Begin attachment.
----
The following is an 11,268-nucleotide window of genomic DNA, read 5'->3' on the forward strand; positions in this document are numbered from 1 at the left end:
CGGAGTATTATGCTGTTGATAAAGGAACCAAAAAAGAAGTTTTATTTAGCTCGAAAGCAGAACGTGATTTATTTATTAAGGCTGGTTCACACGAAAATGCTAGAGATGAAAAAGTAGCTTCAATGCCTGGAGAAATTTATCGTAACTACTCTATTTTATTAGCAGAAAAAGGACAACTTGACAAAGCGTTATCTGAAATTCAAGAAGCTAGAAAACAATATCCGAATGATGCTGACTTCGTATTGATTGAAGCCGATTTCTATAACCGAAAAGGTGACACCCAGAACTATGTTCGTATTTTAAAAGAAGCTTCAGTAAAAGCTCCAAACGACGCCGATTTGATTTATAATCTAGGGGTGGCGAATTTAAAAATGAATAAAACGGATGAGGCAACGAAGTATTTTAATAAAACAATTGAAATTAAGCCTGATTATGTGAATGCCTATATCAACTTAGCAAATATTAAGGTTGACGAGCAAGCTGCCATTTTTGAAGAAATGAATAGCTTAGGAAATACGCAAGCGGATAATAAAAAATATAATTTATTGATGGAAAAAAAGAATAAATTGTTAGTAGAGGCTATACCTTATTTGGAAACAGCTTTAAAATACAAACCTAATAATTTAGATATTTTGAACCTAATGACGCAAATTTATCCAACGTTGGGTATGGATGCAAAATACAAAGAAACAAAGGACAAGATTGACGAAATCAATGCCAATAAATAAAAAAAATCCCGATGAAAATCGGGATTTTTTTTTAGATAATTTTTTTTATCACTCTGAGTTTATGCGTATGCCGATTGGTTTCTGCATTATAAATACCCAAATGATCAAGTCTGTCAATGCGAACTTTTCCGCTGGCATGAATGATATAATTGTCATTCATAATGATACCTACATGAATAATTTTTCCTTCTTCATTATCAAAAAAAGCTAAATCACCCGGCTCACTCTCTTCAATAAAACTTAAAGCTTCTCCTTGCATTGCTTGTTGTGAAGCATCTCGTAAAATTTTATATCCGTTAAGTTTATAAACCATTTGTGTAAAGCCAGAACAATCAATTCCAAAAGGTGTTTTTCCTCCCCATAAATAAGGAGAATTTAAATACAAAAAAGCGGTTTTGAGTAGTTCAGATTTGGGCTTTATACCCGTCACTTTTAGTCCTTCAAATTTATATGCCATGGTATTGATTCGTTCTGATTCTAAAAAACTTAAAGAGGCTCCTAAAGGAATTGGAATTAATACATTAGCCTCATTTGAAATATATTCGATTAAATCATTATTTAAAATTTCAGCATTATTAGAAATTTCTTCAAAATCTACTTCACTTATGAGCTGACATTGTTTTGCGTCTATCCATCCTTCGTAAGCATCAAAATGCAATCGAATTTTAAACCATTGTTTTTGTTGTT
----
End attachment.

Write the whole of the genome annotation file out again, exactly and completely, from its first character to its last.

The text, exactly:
The following is an 11,268-nucleotide window of genomic DNA, read 5'->3' on the forward strand; positions in this document are numbered from 1 at the left end:
CGGAGTATTATGCTGTTGATAAAGGAACCAAAAAAGAAGTTTTATTTAGCTCGAAAGCAGAACGTGATTTATTTATTAAGGCTGGTTCACACGAAAATGCTAGAGATGAAAAAGTAGCTTCAATGCCTGGAGAAATTTATCGTAACTACTCTATTTTATTAGCAGAAAAAGGACAACTTGACAAAGCGTTATCTGAAATTCAAGAAGCTAGAAAACAATATCCGAATGATGCTGACTTCGTATTGATTGAAGCCGATTTCTATAACCGAAAAGGTGACACCCAGAACTATGTTCGTATTTTAAAAGAAGCTTCAGTAAAAGCTCCAAACGACGCCGATTTGATTTATAATCTAGGGGTGGCGAATTTAAAAATGAATAAAACGGATGAGGCAACGAAGTATTTTAATAAAACAATTGAAATTAAGCCTGATTATGTGAATGCCTATATCAACTTAGCAAATATTAAGGTTGACGAGCAAGCTGCCATTTTTGAAGAAATGAATAGCTTAGGAAATACGCAAGCGGATAATAAAAAATATAATTTATTGATGGAAAAAAAGAATAAATTGTTAGTAGAGGCTATACCTTATTTGGAAACAGCTTTAAAATACAAACCTAATAATTTAGATATTTTGAACCTAATGACGCAAATTTATCCAACGTTGGGTATGGATGCAAAATACAAAGAAACAAAGGACAAGATTGACGAAATCAATGCCAATAAATAAAAAAAATCCCGATGAAAATCGGGATTTTTTTTTAGATAATTTTTTTTATCACTCTGAGTTTATGCGTATGCCGATTGGTTTCTGCATTATAAATACCCAAATGATCAAGTCTGTCAATGCGAACTTTTCCGCTGGCATGAATGATATAATTGTCATTCATAATGATACCTACATGAATAATTTTTCCTTCTTCATTATCAAAAAAAGCTAAATCACCCGGCTCACTCTCTTCAATAAAACTTAAAGCTTCTCCTTGCATTGCTTGTTGTGAAGCATCTCGTAAAATTTTATATCCGTTAAGTTTATAAACCATTTGTGTAAAGCCAGAACAATCAATTCCAAAAGGTGTTTTTCCTCCCCATAAATAAGGAGAATTTAAATACAAAAAAGCGGTTTTGAGTAGTTCAGATTTGGGCTTTATACCCGTCACTTTTAGTCCTTCAAATTTATATGCCATGGTATTGATTCGTTCTGATTCTAAAAAACTTAAAGAGGCTCCTAAAGGAATTGGAATTAATACATTAGCCTCATTTGAAATATATTCGATTAAATCATTATTTAAAATTTCAGCATTATTAGAAATTTCTTCAAAATCTACTTCACTTATGAGCTGACATTGTTTTGCGTCTATCCATCCTTCGTAAGCATCAAAATGCAATCGAATTTTAAACCATTGTTTTTGTTGTT